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In Australia and elsewhere, the evidence on adverse health effects of environmental tobacco smoke (ETS) has resulted in legislation restricting smoking in enclosed public places and most workplaces. While there is considerable momentum to restrict smoking voluntarily in Australian homes,1 adults and children continue to be exposed to ETS in motor vehicles.2,3 Advocacy to promote smoke-free cars when children are on board began at least as far back as 1994 in Australia,4 and in 1995 the Australian National Health and Medical Research Council recommended such a ban.5 Attention to this issue has increased recently following calls by the Australian Medical Association Western Australia, with an increasingly favourable view of bans in the media. Enforcement of legislation banning smoking in vehicles would be far easier than enforcing such legislation in homes, following precedents such as the policing of seat belt, baby restraints, and mobile phone use in cars. Banning smoking in vehicles is justified not only from a health perspective, but also from a road safety perspective as smoking is associated with increased risk of motor vehicle injury and death.6–8
To assess Western Australians’ support for banning smoking in vehicles, data were collected from Perth metropolitan residents aged 25–54 years who participated in surveys evaluating the impact of anti-tobacco campaigns. Interviews were conducted via computer assisted telephone interviewing, using random digit dialling to select households. The sample consisted of 205 non-smokers and 200 smokers/recent quitters.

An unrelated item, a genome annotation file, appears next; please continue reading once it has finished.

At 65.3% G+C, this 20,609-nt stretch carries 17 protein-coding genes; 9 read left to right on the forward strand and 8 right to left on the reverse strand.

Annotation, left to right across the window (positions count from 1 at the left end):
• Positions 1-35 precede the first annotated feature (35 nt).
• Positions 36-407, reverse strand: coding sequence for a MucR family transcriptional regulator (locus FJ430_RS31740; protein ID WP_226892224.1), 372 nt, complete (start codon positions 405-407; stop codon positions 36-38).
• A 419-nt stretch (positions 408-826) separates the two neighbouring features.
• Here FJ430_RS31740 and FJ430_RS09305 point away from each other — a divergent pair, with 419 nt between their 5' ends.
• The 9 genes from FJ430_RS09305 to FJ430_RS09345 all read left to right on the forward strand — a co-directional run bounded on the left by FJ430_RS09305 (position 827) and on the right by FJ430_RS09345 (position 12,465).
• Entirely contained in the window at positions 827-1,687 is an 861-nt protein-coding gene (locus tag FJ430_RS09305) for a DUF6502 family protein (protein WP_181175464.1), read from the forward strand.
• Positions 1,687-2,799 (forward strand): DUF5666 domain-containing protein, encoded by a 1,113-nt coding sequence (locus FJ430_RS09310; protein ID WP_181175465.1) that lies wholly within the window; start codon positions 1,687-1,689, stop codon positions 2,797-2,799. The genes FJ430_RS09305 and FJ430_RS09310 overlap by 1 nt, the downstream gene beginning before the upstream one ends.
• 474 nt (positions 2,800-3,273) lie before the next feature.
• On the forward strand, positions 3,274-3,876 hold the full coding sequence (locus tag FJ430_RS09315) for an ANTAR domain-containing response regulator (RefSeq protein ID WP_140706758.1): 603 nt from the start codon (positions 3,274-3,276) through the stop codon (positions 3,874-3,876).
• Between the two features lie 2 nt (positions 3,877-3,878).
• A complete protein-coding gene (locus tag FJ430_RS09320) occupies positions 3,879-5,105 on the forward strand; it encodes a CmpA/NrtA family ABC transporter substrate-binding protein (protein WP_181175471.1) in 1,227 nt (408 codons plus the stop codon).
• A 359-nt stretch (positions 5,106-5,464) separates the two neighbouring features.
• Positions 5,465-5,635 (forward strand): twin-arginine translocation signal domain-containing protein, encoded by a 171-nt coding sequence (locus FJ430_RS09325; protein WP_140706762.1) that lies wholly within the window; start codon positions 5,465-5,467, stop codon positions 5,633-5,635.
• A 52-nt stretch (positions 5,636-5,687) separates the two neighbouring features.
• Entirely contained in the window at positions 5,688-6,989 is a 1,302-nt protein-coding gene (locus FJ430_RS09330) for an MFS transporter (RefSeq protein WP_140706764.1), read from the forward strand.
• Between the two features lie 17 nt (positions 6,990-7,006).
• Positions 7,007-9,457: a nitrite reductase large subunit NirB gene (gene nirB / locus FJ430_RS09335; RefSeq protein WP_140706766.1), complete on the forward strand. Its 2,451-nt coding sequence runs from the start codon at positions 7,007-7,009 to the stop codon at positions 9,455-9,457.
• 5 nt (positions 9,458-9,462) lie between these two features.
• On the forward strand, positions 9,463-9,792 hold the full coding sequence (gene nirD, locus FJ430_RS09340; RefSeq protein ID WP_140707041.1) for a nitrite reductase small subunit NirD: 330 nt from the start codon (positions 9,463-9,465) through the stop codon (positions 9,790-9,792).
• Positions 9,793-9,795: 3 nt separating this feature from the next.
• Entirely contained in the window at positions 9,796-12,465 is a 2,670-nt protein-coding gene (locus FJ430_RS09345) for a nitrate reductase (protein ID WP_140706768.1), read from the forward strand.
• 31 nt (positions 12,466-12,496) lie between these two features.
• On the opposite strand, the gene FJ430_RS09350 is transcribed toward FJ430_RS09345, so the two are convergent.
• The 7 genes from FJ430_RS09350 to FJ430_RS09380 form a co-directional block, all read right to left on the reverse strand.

Respondents were asked whether, if supported by a public education campaign, they were in favour of, against, or had no opinion either way for: (1) banning smoking in vehicles when children under 18 years are in the vehicle; (2) banning smoking in vehicles when there are any passengers in the vehicle; and (3) a total ban on smoking in vehicles.
There was strong support for banning smoking in vehicles when children under 18 are present, and this was significantly higher than for “any passengers” in the vehicle (smokers: 80% v 42%, p = 0.000; non-smokers: 87% v 62%, p = 0.000). Support for a total ban on smoking in vehicles was 24% among smokers and 49% among non-smokers (p = 0.000).
Data in this study and others9,10 suggest that bans on smoking in vehicles are likely to gain community support when applied to children under 18 being present in the vehicle. It will be interesting to observe whether support for any form of ban increases as the community adapts to further restrictions on smoking in public places. While educational approaches are important, legislative options are worthy of consideration and debate.